Worse, it objectifies them.  When we tell a musician to “shut up and sing,” what we are really saying to that person is this:  “You are an instrument for my entertainment.  The fire inside of you that creates the art I find beautiful enough to pay for and follow is only acceptable when it is channeled in a way that I agree with.”   When we tell entrepreneurs and artisans to only talk about their products, we are saying, “I’m not interested in who you are or what you think, even though you’ve created these beautiful things for me and for the world from that very place within you that wants – needs – to express itself.”  We are asking that artist or business person to cut themselves up and only hand us the pieces that we find useful, that don’t offend us, that don’t challenge us to view something from another perspective.

People with something to say are gifts to us, whether we agree with them or not.   Throughout history, our artists and creatives have often acted as our collective moral compass, willing to point out that our emperors are naked. They have also been the metaphorical canaries in the coal mine, often ahead of most of us in sensing threats to liberty and instances of injustice.   They rattle our comfort zones, and even if we disagree with them vehemently, they exercise and test our ability (or inability) to defend our own positions.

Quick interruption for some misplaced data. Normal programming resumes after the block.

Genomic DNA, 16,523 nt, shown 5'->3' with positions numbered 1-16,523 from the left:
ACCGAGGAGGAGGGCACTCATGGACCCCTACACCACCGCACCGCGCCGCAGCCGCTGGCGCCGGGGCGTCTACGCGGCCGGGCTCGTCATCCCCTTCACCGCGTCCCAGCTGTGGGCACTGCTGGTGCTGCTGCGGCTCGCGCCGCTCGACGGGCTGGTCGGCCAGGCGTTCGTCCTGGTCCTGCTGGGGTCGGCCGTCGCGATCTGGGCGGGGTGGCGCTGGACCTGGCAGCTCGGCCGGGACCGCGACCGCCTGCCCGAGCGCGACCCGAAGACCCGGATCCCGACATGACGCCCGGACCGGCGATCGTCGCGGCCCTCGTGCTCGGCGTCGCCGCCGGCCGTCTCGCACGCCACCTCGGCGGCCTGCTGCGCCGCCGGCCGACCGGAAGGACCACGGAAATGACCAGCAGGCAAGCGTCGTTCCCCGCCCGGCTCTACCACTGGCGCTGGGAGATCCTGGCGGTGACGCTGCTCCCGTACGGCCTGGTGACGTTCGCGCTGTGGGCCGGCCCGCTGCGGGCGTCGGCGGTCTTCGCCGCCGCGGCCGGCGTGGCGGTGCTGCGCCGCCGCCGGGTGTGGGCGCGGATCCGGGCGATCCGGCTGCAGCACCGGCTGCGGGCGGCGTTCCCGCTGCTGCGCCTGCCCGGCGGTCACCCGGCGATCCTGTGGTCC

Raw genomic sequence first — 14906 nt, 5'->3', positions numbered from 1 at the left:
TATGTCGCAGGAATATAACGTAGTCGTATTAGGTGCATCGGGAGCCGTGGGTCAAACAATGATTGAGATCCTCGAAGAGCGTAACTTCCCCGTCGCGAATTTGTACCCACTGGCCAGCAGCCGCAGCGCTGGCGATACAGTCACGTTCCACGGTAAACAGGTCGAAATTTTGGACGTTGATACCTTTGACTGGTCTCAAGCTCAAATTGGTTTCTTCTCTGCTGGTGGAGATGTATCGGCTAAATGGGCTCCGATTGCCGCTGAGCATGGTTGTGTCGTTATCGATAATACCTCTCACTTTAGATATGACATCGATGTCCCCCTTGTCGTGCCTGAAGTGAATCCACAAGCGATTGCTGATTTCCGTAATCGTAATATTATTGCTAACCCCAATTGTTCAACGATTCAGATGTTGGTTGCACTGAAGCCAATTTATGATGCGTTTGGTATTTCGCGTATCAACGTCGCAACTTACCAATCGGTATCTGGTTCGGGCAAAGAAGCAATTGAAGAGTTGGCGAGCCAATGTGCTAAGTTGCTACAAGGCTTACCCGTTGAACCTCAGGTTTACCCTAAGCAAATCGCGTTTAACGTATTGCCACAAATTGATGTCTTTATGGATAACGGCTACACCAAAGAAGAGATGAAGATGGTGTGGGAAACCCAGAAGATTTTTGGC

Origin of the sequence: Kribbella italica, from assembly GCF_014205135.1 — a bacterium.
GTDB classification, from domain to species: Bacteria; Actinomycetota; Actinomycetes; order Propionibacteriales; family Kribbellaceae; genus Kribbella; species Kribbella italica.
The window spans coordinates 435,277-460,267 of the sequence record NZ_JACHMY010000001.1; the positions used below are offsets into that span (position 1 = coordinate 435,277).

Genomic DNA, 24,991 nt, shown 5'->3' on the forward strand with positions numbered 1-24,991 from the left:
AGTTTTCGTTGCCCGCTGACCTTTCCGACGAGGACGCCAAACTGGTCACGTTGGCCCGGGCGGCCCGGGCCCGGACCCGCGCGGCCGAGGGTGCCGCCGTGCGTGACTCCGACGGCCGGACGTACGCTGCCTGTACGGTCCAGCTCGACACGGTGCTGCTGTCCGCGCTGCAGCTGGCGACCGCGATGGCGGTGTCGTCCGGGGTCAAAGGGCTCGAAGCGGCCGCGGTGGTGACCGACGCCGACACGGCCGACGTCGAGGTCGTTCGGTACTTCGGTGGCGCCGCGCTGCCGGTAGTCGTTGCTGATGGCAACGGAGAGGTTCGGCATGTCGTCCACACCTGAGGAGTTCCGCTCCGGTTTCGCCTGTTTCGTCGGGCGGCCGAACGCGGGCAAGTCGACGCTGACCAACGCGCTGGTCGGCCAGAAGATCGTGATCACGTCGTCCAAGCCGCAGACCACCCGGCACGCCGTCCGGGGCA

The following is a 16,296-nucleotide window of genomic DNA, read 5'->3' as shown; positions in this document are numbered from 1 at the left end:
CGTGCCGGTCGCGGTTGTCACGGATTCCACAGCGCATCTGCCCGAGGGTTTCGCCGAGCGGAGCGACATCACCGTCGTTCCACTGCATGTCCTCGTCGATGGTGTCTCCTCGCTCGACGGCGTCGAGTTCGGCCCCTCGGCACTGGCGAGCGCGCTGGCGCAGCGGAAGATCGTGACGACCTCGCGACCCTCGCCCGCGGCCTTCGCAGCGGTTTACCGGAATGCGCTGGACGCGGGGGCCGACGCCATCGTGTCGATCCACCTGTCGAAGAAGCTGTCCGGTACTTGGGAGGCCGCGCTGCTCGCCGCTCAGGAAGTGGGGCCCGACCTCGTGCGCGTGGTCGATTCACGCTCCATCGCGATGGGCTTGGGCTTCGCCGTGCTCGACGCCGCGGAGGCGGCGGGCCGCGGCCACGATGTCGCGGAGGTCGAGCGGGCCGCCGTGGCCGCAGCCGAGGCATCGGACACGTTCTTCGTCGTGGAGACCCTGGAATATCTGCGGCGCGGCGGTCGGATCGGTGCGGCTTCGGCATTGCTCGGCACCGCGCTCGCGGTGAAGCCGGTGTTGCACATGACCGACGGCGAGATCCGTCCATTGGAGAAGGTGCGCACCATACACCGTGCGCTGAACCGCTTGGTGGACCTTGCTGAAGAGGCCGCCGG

Whether it’s my page or anyone else’s, feel free to engage in constructive debate and discussion, or even feel free to “unlike” or “unfollow,” but please, don’t say “shut up and sing” or its situational equivalent.   The people who make our art, music, poetry, literature, and who start the creative businesses that inspire us are complex, driven, deeply thinking and feeling human beings.  When we seek to silence them or reduce them to whatever we see as their “primary function,” we diminish ourselves.

Get out there and express yourself, as only you can.

 

 

 

 

Lessons from a Weaving Lesson: A Beekman 1802 Artisan Experience with Rabbit Goody of Thistle Hill Weavers

Last weekend I had the good fortune to take a beginner weaving class with Rabbit Goody of Thistle Hill Weavers.  Some of you may know that Rabbit is an extremely well known and highly respected weaver, with an extensive knowledge of her art and so many related topics and disciplines.  For a more complete portrait of who she is and what she has done, click here.  Rabbit is a fellow Beekman 1802 artisan, and it was through Beekman 1802 that this particular class was offered.   The extremely imperfect scarf shown at left was the result of my first go at weaving, showing many errors on my part, but I fully intend to wear it anyway as a reminder of this fantastic experience and some of the larger life lessons it brought to mind.